That, however, was for exclusive rights to the data. Thomson Reuters with the cooperation of the University supplied the data early to investors who paid extra – on the order of $5000 per month. These subscribers got only a 2 second head start – but that was plenty of time for electronic traders.
Since January of 2015, the University sells its detailed data to Bloomberg, and offers its general data for free simultaneously on its website. While the contract with Bloomberg is not exclusive, Bloomberg is the only one buying the data. The firm ended the practice of selling early access.
Who uses consumer confidence data?
“It ranges from economists to government agencies to retailers,” says Franco.
Economists such as Kristin Reynolds with consulting firm HIS uses the data in conjunction with troves of other data points in forecasting. “We try to look at a trend and look for changes in the direction of the economy,” she says.
That’s gold for just about any industry – all from our feelings!
People like to say Superstorm Sandy was a wakeup call. As it approached New York City in October 2012, businesses there had no choice but to rely on an age-old technique.
"Sandbags!,” says Bryan Koop. He's a vice president of Boston Properties, one of the country’s largest owners and developers of office buildings. “I'm pretty sure those were around when the Romans were building buildings."
In the aftermath of Sandy, East Coast companies like Koop’s went in search of new ways to protect themselves from flooding. Since then many have made hefty investments in one particular product: the AquaFence. Boston Properties sustainability Manager, Ben Myers, says it’s the only good option out there.
"We did look at one inflatable solution that wasn't as easily deployed and was inflatable, so it could puncture and – not work,” Myers laughs.
Boston Properties installed an AquaFence system around its signature property, Atlantic Wharf, which sits adjacent to the Boston Harbor. There’s no sign of anything different with the building until a storm approaches. When one does, a few workers pull out the AquaFence’s Ikea-like interchangeable parts from where they’re stored under the building’s parking lot.
"I've heard stories that when Sandy hit New York, there were trucks were stopped, material supplies were commandeered for the emergency response," Myers says. "This is here, it's secure, we're not waiting for sand or supplies to be shipped in from an outside point."
The team anchors each part of the fence to small hooks usually hidden under bricks surrounding the structure. When they’re done, the AquaFence turns the building into a walled city, with one difference: the side of the wall facing out—toward the encroaching storm water—is connected to a series of panels that lie on the ground. Floodwater is supposed to cover those panels on the ground, weighing them down and strengthening the whole AquaFence.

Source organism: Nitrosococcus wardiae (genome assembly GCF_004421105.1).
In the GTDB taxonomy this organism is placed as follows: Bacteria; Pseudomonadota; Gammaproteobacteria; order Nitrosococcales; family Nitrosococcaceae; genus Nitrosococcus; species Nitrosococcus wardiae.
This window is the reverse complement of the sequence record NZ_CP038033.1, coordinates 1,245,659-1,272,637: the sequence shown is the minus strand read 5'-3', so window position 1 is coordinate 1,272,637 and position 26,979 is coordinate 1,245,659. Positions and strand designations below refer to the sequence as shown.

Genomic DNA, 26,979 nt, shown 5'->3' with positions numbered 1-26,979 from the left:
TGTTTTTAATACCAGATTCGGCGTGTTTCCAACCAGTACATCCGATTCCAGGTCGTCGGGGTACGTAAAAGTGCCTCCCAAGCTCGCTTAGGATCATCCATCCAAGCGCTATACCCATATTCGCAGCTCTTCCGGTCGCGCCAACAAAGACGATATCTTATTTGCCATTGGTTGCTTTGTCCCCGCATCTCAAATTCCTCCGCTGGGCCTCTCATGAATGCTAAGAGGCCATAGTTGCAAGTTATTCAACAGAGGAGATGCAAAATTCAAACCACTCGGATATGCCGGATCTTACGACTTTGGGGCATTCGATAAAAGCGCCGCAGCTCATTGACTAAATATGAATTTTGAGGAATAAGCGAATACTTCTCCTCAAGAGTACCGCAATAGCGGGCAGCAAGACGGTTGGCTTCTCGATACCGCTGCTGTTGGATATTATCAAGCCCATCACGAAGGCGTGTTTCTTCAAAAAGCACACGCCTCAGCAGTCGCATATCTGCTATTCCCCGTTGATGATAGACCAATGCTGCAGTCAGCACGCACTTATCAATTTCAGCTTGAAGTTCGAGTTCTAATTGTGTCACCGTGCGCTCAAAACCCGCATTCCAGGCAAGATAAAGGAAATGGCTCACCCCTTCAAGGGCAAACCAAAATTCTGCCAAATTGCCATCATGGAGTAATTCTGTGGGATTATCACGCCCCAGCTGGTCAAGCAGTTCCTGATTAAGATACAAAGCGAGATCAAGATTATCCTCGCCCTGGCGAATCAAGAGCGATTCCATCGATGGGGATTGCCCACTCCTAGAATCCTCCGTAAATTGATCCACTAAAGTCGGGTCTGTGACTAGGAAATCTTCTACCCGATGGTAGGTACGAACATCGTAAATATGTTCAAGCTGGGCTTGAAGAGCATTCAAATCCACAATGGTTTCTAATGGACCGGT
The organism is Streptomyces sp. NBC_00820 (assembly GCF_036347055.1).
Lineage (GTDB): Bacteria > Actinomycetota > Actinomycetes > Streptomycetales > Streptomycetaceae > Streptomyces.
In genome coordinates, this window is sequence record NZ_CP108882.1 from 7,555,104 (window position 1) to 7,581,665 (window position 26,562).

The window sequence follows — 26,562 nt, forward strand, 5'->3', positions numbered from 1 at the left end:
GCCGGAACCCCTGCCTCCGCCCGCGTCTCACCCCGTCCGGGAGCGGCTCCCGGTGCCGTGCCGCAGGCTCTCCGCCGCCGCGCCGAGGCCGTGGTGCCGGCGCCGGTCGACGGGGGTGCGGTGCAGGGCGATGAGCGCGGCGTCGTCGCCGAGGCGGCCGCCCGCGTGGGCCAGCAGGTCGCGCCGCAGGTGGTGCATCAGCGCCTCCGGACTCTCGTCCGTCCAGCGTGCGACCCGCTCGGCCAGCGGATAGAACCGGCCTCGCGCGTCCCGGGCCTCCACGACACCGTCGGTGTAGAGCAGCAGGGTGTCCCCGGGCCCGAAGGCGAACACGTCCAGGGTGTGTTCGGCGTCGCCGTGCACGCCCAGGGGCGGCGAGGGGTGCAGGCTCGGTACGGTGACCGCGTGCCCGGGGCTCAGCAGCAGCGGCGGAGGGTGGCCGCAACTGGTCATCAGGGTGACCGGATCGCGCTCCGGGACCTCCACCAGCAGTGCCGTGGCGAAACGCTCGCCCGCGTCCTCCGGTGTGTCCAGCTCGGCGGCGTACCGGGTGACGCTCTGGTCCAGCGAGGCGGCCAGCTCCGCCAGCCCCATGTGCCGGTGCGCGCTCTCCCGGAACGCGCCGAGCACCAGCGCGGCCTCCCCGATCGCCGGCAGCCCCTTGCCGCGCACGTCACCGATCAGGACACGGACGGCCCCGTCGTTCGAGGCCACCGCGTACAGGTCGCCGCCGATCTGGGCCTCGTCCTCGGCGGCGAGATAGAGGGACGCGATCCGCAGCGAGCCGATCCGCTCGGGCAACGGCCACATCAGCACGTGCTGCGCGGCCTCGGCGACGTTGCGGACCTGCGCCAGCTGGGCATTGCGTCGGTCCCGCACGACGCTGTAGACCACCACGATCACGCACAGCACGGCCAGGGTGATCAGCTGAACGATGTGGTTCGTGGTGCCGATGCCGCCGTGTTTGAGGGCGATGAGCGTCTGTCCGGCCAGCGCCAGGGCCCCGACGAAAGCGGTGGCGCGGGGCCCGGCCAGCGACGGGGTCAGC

"We can keep this up piecemeal. We can keep our entrances open, we can keep our parking garage open, right until the last minute,” Atlantic Wharf property manager Barrett Cooke says. “We actually have portable staircases that would be strategically placed near our entrance points that are means for people to easily walk across it."
Forty AquaFences have been installed around buildings in Manhattan and Brooklyn since Sandy. At a couple hundred thousand dollars each, it’s not a small investment. But the AquaFence’s big selling point is that you can put it up when you need it, fast.
“Eight hundred linear feet of fence—going up in a matter of a couple hours,” Koop marvels.
And it’s all reusable. Adam Goldberg, director of the New Jersey-based AquaFence company, says several AquaFences have been through floods multiple times successfully.
“There’s a grain facility in Hungary that has used the panels four times in four years,” he says.
Goldberg says the product is spreading fast—there are more than 50 in the US and another 20 in other countries.
“We had sales increases of about 200 percent, year over year, for the last three years in the US,” he says. “Last year alone we had over 40 projects.”
Amy Garlit is not afraid to admit it: she sometimes drinks Pedialyte when she's hung over.
“If I know I'm going to have a crazy night out I'll buy some in advance for the next day,” she says.
Click the player above to see Marketplace staff try Pedialyte for themselves.
Garlit, 30, says she used to drink Gatorade after a big night out—like a pub crawl—to rehydrate. Then a friend turned her on to Pedialyte a couple years ago.
Pedialyte, an electrolyte-filled drink used to rehydrate kids with stomach flu, is now getting traction among lots of adults like Garlit.
Abbott Laboratories, which makes the beverage, says adult use of the drink has increased by 57 percent since 2012. The top reasons for adult use are stomach flu and hang-overs.
“Today we know that more than a third of our sales actually come from that adult use,” says Michelle Zendah, an Abbott spokeswoman.
Zendah says the company is trying to appeal to its new customer base with flavors like strawberry lemonade and orange. Zendah says they’re “a little more appealing than a Grape or a Fruit Punch that a child would prefer.”
A new social media marketing campaign includes quips like Pedialyte goes well "with both red and white." Wine, that is.
“The question is, how do you keep your marketing mix consistent with the two segments,” asks Carlos Torelli, a marketing professor at the University of Minnesota. He says some parents might find Pedialyte's new identity hard to swallow.
“Because they don't think that the kids should be drinking something that somebody drinks after a hangover,” he says. “Although it might be chemically the same thing, it might look weird.”
Torrelli says it might make sense for Abbott to have two separately branded drinks. The company says it currently has no such plans.
Video produced by Preditorial